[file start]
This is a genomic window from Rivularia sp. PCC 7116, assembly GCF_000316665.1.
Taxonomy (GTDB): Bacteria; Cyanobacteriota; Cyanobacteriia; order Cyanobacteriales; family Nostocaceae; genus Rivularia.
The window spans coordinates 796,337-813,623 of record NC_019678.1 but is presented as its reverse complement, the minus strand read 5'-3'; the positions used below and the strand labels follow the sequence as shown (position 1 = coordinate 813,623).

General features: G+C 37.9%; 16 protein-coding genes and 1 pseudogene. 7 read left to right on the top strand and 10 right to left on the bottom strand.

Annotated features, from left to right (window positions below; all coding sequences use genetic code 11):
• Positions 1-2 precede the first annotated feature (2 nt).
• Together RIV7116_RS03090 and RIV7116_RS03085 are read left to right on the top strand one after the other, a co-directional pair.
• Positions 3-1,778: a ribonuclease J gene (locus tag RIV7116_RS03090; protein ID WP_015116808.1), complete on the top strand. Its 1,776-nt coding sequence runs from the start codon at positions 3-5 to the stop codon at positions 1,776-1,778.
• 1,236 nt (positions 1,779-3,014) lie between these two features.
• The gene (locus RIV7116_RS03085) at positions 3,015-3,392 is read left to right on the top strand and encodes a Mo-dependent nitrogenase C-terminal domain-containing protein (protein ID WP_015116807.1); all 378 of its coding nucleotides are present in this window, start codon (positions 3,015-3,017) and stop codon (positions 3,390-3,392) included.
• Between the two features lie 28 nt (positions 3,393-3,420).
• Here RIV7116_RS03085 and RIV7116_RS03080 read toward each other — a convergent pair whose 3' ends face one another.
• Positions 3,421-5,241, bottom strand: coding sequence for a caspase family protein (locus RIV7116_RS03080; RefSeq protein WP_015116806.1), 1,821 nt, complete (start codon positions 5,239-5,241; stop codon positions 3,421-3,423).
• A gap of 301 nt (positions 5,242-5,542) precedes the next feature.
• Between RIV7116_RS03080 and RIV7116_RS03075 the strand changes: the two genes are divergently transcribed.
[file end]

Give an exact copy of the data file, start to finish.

This is a genomic window from Rivularia sp. PCC 7116, assembly GCF_000316665.1.
Taxonomy (GTDB): Bacteria; Cyanobacteriota; Cyanobacteriia; order Cyanobacteriales; family Nostocaceae; genus Rivularia.
The window spans coordinates 796,337-813,623 of record NC_019678.1 but is presented as its reverse complement, the minus strand read 5'-3'; the positions used below and the strand labels follow the sequence as shown (position 1 = coordinate 813,623).

General features: G+C 37.9%; 16 protein-coding genes and 1 pseudogene. 7 read left to right on the top strand and 10 right to left on the bottom strand.

Annotated features, from left to right (window positions below; all coding sequences use genetic code 11):
• Positions 1-2 precede the first annotated feature (2 nt).
• Together RIV7116_RS03090 and RIV7116_RS03085 are read left to right on the top strand one after the other, a co-directional pair.
• Positions 3-1,778: a ribonuclease J gene (locus tag RIV7116_RS03090; protein ID WP_015116808.1), complete on the top strand. Its 1,776-nt coding sequence runs from the start codon at positions 3-5 to the stop codon at positions 1,776-1,778.
• 1,236 nt (positions 1,779-3,014) lie between these two features.
• The gene (locus RIV7116_RS03085) at positions 3,015-3,392 is read left to right on the top strand and encodes a Mo-dependent nitrogenase C-terminal domain-containing protein (protein ID WP_015116807.1); all 378 of its coding nucleotides are present in this window, start codon (positions 3,015-3,017) and stop codon (positions 3,390-3,392) included.
• Between the two features lie 28 nt (positions 3,393-3,420).
• Here RIV7116_RS03085 and RIV7116_RS03080 read toward each other — a convergent pair whose 3' ends face one another.
• Positions 3,421-5,241, bottom strand: coding sequence for a caspase family protein (locus RIV7116_RS03080; RefSeq protein WP_015116806.1), 1,821 nt, complete (start codon positions 5,239-5,241; stop codon positions 3,421-3,423).
• A gap of 301 nt (positions 5,242-5,542) precedes the next feature.
• Between RIV7116_RS03080 and RIV7116_RS03075 the strand changes: the two genes are divergently transcribed.